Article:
ICE detention centers pose a further challenge to containing the coronavirus
Prisons and detention centers in general have a history of spreading disease quickly because of overcrowding and medical negligence.
As COVID-19 shuts down more and more aspects of American life across the U.S., one controversial part of it remains a growing concern for officials and watchdogs alike regarding the novel virus’ spread.
Much like the rest of the country, prisons are also woefully equipped to handle a potential outbreak of coronavirus.
A part of that system are more than 200 private and public centers that house immigrants detained by U.S. Immigration and Customs Enforcement (ICE).
All three factors make detention centers potential hotbeds for fast COVID-19 spread.
So far, only two have seen their operations affected by the outbreak. In mid-February, an individual at a facility in San Diego, California was evaluated for coronavirus symptoms, but was returned to ICE custody and placed in isolation.
The other facility affected was in New York City, which shutdown for 14 days for fears a staff member contracted the virus not long after it first appeared in the Big Apple. No detainees were confirmed to have the virus.
Five cases of mumps found in different immigration detention centers in September 2018, exploded to almost 900 cases among detainees and staff by August 2019.
Early federal response to the coronavirus is vague. The Bureau of Prisons (BOP) declined to elaborate much to ABC News about its strategy because of “the fluid nature of the virus.”
Their “comprehensive approach” seems to be relying on systems already in place. The BOP has a web-based platform it uses to report infectious diseases and outbreaks, and is also informing staff of best hygiene practices as part of its preventative measures.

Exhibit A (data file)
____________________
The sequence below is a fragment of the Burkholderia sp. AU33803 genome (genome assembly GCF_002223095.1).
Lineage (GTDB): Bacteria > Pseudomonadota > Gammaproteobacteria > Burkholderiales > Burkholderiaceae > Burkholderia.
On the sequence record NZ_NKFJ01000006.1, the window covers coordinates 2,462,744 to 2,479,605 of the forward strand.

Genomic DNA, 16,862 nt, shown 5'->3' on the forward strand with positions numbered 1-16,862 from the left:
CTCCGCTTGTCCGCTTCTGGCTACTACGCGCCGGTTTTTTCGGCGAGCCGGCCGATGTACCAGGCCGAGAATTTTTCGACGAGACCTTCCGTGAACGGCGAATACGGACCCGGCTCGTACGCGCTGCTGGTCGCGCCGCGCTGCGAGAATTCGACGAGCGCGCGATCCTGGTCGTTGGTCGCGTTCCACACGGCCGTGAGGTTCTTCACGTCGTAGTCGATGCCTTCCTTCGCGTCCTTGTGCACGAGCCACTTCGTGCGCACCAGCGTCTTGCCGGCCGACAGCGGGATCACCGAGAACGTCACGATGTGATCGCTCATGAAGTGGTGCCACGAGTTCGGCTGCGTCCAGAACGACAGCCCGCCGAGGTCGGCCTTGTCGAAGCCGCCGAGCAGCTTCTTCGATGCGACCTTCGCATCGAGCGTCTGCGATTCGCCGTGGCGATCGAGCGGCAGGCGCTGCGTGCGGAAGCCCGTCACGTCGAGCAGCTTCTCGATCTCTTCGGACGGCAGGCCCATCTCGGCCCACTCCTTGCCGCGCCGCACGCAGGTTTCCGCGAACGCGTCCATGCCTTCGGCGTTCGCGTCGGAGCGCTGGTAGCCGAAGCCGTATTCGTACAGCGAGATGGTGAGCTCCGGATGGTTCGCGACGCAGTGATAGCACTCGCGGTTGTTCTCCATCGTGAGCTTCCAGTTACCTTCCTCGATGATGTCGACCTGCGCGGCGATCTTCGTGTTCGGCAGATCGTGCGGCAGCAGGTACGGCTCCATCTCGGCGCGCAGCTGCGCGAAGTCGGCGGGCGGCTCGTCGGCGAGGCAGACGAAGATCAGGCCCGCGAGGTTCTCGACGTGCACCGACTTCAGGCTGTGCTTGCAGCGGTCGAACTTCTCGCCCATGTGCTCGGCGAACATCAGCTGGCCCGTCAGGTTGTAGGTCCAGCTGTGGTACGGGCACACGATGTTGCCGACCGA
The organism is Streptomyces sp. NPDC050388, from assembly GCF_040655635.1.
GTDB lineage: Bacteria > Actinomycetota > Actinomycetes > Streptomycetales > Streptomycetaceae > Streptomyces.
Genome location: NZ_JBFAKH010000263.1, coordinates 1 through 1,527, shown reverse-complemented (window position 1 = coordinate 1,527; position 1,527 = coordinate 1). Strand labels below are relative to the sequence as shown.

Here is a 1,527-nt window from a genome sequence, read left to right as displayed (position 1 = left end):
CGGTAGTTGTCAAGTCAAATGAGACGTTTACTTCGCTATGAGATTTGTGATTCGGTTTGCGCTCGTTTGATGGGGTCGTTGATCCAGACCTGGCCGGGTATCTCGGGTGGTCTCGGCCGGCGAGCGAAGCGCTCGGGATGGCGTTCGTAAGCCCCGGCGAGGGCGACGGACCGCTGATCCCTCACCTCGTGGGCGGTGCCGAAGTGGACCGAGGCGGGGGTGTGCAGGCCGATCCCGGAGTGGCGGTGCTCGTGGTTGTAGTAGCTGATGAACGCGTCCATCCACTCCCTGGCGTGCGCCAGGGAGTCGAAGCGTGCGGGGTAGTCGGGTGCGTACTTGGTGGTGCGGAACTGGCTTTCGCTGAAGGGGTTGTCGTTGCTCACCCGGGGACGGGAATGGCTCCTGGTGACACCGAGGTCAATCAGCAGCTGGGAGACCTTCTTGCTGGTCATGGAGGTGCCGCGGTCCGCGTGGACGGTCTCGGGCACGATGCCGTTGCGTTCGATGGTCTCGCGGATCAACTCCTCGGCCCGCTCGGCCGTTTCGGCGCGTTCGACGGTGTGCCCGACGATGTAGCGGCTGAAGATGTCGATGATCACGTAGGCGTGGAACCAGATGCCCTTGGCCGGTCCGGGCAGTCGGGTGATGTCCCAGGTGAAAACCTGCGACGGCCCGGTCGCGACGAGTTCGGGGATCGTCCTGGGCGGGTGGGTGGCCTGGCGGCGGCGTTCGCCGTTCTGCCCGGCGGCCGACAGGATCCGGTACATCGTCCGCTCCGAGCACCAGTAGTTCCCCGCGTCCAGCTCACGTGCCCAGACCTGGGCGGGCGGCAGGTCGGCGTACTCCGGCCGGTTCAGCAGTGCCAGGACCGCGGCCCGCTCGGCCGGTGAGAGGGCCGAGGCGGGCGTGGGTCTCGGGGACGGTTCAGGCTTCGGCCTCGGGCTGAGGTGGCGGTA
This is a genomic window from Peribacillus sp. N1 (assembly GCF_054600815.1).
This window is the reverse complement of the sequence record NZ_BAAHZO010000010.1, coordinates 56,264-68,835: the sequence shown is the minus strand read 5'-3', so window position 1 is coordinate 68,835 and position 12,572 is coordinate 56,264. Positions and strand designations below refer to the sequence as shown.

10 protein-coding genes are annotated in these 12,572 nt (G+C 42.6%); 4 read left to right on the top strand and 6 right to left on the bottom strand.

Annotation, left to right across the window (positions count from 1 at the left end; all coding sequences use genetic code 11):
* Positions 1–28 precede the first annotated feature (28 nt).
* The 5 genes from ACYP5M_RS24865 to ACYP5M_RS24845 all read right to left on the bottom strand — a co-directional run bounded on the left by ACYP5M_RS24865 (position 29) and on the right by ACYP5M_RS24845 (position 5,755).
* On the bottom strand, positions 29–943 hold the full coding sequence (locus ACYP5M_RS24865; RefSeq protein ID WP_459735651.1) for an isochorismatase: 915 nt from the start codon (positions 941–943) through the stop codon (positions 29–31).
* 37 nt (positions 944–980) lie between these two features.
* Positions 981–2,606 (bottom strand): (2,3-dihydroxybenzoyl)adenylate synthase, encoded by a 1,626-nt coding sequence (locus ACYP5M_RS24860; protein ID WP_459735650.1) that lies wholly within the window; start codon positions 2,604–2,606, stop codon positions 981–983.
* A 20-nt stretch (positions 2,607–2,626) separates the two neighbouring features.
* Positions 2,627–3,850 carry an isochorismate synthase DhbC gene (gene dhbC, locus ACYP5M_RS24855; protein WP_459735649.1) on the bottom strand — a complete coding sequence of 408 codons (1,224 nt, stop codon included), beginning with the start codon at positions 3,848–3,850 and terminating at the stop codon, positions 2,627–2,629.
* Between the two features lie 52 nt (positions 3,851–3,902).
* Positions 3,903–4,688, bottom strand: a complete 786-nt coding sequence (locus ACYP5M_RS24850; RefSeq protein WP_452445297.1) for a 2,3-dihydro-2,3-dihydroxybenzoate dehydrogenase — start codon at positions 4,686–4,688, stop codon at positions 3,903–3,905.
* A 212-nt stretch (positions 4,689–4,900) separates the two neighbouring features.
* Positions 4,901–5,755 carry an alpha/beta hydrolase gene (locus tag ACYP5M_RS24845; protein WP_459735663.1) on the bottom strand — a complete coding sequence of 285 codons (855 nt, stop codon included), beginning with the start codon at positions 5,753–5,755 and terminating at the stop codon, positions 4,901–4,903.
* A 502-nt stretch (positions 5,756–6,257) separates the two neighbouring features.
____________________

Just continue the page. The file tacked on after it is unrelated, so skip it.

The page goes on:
However, the approach does not mean the BOP is currently stocking COVID-19 testing kits.
In the absence of much federal direction, most states with growing coronavirus cases have suspended or limited visitation within their detention facilities.
Regarding U.S. migrant detention centers, Brown University epidemiologist Dr. Josiah Rich told The Guardian that the U.S. should go the same route as Iran and release some of its detained population waiting on legal processing.
The Middle-Eastern country has been the most infected by COVID-19 outside of China and Italy, and recently released 70,000 prisoners in an effort to combat its spread.
“If we really don’t need them to be there, get them out of there,” said Rich about the detained migrants. “Do we really need to expose them to additional health risks? And expose them to each other and the staff?”
According to data from ICE, there are close to 38,000 people detained in facilities across the country.
Support for ideas like Rich’s is growing across the country as the coronavirus spreads.
In an op-ed for Al Jazeera, Juanita E. Mantz, a deputy public defender in San Bernardino, California, acknowledged the coronavirus as a “world health crisis,” but was quick to point out that “its effect will be most devastating on some of the vulnerable and powerless — those being held in our prisons.”
Included in that, are those held helpless as a result of failures in our immigration system.